Source: eJewish Philanthropy
These young women and men shlichim attend a four-day training seminar run annually each spring in Israel by The Jewish Agency (JAFI). Nonetheless, they come to camp sight unseen, not necessarily prepared for what to expect despite emails, phone calls and facetime with their supervisors. In order to the address the discrepancy between expectation and reality of the day camp setting, JCC Association of North America established Israel Up Close in 2013. This has allowed 51 day camp directors to attend the shlichim training. Not only do they gain insight into how the shlichim are prepared, but they offer valuable resources into the discourse about day camp.
A fifth cohort recently wrapped up, in which 10 day camp directors who had not participated in the training seminar previously, were able to attend through generous grants from JCC Association of North America. The funding was made possible through the Lenny Rubin Israel Education Fund, named for a former JCC Association professional who had a tremendous passion for Israel.
Israel Up Close participants were joined by another dozen camp representatives, many Israel Up Close alumni, to represent the field of Jewish day camps, answer questions, and model camp routines and programs. This was significant, as it was only the second year that a day camp-only seminar has been held, allowing for a focused approach to how Jewish day camps function in North America. Participants share their expertise, which drills down into such topics as busing, flagpole gatherings, Maccabiah competitions, and welcoming Shabbat. And that knowledge is invaluable to the shlichim.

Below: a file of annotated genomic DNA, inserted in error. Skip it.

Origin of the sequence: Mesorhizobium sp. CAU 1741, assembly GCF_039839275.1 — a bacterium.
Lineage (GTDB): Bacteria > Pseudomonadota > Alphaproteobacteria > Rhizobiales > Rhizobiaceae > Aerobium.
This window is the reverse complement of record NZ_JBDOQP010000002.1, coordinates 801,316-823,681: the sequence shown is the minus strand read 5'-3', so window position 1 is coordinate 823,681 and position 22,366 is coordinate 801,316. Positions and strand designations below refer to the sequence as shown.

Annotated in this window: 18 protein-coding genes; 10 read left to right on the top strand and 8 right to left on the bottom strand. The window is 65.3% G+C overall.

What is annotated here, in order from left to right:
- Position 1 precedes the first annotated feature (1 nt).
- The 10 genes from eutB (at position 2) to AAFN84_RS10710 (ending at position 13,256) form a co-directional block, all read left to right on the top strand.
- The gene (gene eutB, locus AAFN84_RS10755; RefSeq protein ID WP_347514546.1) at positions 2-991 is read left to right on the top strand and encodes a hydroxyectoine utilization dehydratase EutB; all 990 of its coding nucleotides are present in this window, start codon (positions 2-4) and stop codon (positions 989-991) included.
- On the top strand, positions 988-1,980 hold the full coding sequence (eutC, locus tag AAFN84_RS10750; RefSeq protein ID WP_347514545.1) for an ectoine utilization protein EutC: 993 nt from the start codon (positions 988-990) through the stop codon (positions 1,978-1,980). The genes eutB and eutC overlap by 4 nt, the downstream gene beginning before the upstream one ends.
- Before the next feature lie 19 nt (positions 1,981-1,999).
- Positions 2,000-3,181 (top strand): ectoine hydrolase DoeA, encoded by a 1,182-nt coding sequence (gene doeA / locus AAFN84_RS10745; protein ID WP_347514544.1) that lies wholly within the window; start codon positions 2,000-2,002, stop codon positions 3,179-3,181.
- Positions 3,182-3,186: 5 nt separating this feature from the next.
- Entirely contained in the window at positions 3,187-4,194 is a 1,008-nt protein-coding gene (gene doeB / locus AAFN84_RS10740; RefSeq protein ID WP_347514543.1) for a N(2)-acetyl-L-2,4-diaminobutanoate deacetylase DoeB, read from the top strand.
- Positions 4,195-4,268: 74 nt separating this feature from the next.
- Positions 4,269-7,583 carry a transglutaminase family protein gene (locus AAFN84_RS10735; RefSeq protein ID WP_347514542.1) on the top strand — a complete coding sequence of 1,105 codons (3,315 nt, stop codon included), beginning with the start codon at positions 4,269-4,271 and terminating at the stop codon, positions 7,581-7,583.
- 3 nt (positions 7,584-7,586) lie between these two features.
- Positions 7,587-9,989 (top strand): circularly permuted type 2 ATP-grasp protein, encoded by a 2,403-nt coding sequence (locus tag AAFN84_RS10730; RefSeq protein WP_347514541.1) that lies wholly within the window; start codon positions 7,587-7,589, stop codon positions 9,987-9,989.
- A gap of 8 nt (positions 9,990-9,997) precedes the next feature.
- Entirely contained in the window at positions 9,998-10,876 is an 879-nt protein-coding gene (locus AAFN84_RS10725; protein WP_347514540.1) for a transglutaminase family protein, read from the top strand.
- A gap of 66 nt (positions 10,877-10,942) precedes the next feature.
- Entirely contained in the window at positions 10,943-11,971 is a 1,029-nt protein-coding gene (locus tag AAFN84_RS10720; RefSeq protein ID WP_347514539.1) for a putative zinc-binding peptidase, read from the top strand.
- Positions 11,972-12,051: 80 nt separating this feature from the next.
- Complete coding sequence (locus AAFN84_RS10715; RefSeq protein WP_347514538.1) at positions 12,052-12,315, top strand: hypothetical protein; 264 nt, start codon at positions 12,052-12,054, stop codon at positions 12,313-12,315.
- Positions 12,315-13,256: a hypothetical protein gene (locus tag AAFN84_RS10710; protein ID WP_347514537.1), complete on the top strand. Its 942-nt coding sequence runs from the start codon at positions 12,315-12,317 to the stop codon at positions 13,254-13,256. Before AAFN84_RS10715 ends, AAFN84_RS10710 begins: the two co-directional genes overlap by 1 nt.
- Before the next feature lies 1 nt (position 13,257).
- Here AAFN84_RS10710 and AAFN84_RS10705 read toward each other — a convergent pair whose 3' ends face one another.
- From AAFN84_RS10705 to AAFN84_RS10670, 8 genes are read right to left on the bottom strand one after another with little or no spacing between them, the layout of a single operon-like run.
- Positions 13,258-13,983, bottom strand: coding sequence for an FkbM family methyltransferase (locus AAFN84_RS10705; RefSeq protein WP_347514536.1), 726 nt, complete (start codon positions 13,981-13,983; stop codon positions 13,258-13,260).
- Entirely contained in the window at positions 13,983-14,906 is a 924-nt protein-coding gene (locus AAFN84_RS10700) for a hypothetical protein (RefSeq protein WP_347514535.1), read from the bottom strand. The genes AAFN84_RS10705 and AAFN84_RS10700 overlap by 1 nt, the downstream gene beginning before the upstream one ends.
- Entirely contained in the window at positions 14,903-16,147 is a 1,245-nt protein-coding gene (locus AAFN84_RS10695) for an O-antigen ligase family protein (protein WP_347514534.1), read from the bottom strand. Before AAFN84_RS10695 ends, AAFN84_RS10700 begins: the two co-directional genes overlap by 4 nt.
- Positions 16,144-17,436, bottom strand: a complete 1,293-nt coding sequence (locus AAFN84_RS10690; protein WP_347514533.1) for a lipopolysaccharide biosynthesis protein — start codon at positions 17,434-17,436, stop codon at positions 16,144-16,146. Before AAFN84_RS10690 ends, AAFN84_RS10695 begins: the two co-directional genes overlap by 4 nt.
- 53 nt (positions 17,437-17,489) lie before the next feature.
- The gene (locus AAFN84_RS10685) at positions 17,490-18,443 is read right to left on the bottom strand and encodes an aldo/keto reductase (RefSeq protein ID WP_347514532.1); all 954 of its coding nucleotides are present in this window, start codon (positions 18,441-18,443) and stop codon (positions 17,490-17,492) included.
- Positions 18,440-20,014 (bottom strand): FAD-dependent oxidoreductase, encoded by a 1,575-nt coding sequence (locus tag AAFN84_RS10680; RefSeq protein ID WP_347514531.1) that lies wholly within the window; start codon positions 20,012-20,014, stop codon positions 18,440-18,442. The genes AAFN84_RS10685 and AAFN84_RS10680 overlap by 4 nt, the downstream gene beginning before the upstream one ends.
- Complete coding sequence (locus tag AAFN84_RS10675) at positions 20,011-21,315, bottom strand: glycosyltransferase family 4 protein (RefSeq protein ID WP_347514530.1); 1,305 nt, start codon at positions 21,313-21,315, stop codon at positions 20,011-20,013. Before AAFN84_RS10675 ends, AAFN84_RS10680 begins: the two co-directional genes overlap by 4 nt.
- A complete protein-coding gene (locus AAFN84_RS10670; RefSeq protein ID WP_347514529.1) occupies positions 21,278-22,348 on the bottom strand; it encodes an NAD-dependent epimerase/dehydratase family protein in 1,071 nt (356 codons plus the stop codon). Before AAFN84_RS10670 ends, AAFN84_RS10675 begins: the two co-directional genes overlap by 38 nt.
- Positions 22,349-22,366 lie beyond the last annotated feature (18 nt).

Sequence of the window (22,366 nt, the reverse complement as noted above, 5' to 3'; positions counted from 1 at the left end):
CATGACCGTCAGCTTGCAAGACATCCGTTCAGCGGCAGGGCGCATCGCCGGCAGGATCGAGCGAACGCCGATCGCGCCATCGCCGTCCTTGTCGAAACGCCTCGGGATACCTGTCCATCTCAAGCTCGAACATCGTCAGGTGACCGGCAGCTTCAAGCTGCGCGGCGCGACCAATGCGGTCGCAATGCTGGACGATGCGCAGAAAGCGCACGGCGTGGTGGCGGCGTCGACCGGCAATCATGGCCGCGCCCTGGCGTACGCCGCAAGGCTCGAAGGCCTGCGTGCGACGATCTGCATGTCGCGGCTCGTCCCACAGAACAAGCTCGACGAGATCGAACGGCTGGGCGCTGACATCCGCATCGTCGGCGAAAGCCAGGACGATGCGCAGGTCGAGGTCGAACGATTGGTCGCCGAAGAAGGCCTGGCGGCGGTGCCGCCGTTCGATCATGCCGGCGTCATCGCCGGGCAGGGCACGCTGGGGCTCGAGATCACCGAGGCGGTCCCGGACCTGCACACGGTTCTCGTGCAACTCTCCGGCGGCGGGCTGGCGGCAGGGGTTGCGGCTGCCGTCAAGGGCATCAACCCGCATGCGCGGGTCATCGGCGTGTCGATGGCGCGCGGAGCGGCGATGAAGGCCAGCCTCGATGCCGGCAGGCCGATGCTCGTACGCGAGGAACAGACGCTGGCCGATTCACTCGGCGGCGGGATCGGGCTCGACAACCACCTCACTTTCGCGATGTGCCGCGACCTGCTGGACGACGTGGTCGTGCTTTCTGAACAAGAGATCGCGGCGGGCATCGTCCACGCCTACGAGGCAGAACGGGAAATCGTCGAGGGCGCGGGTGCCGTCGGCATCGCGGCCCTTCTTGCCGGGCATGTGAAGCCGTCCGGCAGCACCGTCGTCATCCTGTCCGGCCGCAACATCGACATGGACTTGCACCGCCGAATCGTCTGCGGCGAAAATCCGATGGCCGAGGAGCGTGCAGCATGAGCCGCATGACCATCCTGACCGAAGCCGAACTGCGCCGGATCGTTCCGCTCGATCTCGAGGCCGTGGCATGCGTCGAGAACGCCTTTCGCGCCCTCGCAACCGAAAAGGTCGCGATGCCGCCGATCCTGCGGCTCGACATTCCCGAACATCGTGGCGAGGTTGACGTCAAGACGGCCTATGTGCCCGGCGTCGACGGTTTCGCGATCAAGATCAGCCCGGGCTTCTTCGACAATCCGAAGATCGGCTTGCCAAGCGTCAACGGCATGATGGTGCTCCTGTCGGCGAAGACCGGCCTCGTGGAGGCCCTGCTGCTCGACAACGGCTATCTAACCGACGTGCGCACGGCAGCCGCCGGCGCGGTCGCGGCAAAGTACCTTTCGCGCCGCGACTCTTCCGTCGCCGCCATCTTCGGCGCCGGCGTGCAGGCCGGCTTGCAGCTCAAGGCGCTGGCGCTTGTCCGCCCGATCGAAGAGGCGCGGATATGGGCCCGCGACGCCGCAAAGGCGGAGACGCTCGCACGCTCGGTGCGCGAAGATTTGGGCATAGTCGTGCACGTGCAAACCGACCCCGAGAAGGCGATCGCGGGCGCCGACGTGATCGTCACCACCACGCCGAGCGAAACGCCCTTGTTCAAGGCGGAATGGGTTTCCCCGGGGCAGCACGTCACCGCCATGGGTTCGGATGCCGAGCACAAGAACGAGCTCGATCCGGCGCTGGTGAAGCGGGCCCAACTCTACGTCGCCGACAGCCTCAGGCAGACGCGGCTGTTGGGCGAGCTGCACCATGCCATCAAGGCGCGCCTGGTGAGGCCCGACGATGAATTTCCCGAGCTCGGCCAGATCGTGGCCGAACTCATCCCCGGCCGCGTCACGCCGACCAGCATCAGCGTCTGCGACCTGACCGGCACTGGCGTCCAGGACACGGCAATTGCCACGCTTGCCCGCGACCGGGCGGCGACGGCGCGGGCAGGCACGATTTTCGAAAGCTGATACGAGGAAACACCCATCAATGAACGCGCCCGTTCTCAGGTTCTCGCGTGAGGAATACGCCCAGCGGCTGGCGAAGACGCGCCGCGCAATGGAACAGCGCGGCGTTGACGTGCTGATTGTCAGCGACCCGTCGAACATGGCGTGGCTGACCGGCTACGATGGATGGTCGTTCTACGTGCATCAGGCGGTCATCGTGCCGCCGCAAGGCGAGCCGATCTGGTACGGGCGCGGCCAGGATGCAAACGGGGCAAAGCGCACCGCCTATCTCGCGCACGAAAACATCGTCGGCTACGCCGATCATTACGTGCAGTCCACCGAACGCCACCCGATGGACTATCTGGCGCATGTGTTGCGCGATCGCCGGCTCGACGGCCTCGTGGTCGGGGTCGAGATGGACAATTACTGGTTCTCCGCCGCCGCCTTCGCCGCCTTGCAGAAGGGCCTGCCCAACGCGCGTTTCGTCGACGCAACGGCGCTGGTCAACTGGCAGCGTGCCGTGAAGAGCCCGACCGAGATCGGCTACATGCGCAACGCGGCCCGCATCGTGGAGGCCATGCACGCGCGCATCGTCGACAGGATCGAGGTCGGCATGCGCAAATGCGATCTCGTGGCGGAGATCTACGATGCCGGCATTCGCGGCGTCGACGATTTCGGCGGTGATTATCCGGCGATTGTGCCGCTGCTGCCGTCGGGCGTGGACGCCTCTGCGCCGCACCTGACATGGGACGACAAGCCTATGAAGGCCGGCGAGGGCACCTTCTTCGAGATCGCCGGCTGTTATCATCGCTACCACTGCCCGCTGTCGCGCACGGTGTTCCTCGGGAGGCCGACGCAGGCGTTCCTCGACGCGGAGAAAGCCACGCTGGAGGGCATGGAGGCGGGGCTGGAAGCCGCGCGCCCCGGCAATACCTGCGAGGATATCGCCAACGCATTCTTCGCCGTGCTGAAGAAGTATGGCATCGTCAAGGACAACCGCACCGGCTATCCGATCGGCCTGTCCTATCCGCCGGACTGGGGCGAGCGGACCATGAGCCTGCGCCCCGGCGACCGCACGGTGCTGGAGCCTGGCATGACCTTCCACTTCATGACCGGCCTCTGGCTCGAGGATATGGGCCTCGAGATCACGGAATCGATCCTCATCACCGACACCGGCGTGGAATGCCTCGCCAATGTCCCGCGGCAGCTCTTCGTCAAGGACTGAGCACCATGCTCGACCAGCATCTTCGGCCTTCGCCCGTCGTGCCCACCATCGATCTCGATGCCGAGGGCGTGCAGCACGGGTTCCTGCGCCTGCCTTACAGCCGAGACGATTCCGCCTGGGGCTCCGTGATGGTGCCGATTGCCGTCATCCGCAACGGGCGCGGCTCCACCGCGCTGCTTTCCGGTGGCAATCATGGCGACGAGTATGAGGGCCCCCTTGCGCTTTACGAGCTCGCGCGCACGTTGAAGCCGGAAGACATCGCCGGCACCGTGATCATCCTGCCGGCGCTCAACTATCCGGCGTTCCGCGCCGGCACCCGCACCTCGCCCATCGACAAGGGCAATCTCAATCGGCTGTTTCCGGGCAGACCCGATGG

Bringing shlichim to North American camps is an investment that JCC camps make because they know that creating personal relationships between Jews in North America and Jews in Israel is critical. These relationships give American Jews a reason to care about Israel and what happens there – their friends and camp counselors live there. As one director put it following the program, “I am walking away from this trip with a new understanding of Israel and its people, a deeper connection to my Jewish religion and a long list of ideas for improving my camp program.”
Also notable is that JAFI has shared an unexpected result of the shlichim program – the effect it has on the Israelis who serve as shlichim. Many discover from this intimate connection to Jewish life in the diaspora that being Jewish does not require them to be ultra-religious. Through the shlichim program, campers, staff and shlichim learn from one another many things, among them just how diverse being Jewish can be.